2. Master the Basics
    • Learn to handstand. The handstand is a fundamental skill that you need to master.
    • Learn to handstand. Really, this is important. Go learn.
    • First you should learn a free standing handstand. WITH NO WALKING. Imagine you had to re-learn to walk. What’s the first thing you would do? You would first learn to stand and balance on two feet. Then you would try to walk. Why would you not do the same on your hands?
    • Once you’ve nailed a free standing handstand you should then learn different positions, styles, terrains etc. Now you can learn to walk (which will now be easy), then use obstacles, hold a handstand on the bars, make the floor uneven, walk backwards and sideways, do pirouettes, split/tuck/straddle your legs. Or whatever you want. Just nail lots of different variations and learn to balance in less than optimal conditions.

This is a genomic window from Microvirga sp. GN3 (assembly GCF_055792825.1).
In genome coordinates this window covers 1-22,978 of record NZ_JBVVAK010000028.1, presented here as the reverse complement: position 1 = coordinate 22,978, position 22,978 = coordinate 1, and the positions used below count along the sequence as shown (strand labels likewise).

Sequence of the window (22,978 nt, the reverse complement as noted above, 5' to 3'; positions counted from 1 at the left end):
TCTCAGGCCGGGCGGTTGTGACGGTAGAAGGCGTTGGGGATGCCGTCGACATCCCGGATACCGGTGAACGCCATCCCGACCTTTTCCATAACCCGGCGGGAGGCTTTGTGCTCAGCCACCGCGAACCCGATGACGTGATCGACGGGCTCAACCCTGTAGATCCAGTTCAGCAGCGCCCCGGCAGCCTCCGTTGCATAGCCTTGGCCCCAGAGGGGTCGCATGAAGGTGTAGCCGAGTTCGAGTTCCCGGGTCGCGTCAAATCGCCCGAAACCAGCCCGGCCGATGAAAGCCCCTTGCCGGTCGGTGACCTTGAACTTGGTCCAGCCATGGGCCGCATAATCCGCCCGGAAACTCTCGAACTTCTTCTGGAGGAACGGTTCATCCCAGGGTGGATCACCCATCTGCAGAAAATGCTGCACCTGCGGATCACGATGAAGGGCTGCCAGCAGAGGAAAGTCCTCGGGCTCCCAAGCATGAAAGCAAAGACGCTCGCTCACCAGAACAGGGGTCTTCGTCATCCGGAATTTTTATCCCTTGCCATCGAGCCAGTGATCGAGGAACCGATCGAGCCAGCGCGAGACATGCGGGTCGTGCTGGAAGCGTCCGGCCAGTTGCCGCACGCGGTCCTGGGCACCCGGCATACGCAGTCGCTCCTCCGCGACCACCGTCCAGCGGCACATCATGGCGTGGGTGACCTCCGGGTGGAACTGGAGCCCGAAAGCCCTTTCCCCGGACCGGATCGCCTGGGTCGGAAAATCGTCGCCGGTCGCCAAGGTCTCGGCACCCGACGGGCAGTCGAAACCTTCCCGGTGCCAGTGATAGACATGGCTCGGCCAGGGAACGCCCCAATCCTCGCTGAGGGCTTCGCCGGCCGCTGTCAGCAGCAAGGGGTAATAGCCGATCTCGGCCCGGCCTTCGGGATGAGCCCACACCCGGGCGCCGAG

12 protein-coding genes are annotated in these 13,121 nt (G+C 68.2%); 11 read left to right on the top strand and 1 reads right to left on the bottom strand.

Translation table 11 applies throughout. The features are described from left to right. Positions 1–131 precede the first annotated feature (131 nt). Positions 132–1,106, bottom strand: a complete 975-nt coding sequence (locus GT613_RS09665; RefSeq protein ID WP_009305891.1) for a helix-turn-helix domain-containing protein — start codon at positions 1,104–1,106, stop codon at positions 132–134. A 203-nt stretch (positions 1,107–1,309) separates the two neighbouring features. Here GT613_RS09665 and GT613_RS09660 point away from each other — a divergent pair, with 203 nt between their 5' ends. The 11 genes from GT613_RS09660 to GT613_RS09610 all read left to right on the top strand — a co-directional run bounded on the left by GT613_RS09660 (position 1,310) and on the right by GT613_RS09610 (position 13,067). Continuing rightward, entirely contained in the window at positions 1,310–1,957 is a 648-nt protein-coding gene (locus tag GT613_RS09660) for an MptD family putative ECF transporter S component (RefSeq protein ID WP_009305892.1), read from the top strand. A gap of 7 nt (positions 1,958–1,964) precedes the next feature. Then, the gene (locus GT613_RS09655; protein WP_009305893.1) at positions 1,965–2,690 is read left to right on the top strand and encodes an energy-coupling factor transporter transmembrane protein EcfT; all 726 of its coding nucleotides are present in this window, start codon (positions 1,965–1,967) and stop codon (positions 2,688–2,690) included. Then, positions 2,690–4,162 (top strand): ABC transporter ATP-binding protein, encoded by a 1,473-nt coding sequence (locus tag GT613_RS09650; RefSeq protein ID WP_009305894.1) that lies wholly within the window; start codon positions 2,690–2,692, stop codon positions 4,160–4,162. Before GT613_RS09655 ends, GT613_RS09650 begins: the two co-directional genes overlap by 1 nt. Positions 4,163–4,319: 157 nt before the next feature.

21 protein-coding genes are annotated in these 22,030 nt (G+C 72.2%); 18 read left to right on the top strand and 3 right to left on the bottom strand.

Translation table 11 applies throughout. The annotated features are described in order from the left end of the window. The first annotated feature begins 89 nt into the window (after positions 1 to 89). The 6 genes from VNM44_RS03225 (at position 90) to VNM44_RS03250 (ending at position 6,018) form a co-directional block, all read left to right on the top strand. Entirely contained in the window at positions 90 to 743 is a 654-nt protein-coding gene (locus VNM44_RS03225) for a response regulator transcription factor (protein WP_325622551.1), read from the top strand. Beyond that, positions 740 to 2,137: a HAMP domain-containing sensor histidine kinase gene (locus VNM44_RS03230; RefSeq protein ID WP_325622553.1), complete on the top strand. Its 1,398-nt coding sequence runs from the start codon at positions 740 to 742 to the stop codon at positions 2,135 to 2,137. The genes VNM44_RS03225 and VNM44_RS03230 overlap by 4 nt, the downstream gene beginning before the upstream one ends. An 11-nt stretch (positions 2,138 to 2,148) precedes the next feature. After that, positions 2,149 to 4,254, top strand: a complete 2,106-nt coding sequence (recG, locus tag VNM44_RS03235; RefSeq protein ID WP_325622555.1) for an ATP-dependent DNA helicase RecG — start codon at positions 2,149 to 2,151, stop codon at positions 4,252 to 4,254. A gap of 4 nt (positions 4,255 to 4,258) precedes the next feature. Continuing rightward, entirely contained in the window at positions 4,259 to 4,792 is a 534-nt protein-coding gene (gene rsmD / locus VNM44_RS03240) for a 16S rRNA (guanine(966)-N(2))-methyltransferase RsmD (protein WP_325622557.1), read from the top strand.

• I have two separate blog posts for free standing handstands and handstand walking which you should also read.
    • When in doubt learn to handstand but the following skills should also keep you busy for a while. Check my series of ‘Master the Basics’ blog posts for more info.
      • Basic pulling and pulling strength e.g. pull up and dip variations
      • Planche progressions
      • Lever progressions
      • Basic skills – cartwheel (on both sides!), forward roll, backward roll